Tolstojs Hauptwerk, der Roman
Krieg und Frieden, ist wahrscheinlich einer der meist gelesenen Romane der Weltliteratur. Dies lag nicht allein am Stoff, der künstlerischen Darstellung der nach-revolutionären Napoleonzeit, sondern ebenso an Tolstojs Erfindungsgabe wie an seiner Schreib- und Darstellungskunst.
Since its publication, Emily Brontë’s
Wuthering Heights has given rise to an unusual plurality of interpretations, leading to the impression that the novel somehow resists interpretation. The author offers a new reading of the novel that takes this effect into account by investigating its reason: ambiguity is a thematic focal point and structural key element of the novel.
This study is concerned with the ambiguity of
Wuthering Heights which arises through a complex interplay of distinct but interdependent ambiguities of perception, narration, and the narrated world. In particular, it shows how specific ambiguous utterances (e.g. a clash of implicatures and presuppositions) are linked with each other and contribute to the global ambiguity of the text. In this way, not only the function of ambiguity for understanding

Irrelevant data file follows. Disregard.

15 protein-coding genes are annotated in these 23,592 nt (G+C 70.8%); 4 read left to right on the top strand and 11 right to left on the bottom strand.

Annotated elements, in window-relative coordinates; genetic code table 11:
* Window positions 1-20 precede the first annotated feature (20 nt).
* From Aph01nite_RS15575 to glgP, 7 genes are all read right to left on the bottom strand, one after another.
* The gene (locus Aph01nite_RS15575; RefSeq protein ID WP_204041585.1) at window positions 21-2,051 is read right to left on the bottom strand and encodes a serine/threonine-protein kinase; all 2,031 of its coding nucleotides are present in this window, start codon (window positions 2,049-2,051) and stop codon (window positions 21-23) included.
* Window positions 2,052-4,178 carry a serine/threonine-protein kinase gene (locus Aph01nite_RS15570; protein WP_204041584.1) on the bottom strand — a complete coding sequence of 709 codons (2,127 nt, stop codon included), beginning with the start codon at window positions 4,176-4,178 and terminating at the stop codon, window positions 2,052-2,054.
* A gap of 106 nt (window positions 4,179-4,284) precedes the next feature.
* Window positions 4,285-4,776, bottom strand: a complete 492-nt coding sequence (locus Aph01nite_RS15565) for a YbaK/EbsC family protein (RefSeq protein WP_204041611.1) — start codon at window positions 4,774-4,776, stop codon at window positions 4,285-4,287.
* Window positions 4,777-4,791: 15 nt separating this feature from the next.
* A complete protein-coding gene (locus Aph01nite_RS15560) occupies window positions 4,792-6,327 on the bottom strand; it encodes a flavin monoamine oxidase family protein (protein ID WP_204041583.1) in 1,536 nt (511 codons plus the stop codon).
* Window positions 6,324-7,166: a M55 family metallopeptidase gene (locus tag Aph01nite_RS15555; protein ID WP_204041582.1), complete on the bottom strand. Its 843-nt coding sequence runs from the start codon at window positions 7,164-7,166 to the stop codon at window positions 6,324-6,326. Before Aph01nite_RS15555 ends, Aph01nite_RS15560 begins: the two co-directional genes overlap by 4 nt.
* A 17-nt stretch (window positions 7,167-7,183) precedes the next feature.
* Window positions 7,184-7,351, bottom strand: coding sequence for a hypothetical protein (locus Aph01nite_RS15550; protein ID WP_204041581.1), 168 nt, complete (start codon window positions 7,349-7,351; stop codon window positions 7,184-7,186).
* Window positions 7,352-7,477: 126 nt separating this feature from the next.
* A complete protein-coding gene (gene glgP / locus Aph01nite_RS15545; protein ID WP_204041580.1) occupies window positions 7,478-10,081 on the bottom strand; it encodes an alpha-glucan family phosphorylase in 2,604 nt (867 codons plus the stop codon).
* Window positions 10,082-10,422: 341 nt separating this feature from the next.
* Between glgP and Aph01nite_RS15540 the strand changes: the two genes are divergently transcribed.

Wuthering Heights is explored but also the function of
Wuthering Heights for understanding ambiguity. The book should thus be of interest not only to Brontë scholars and Victorianists but also to literary scholars and linguists in general.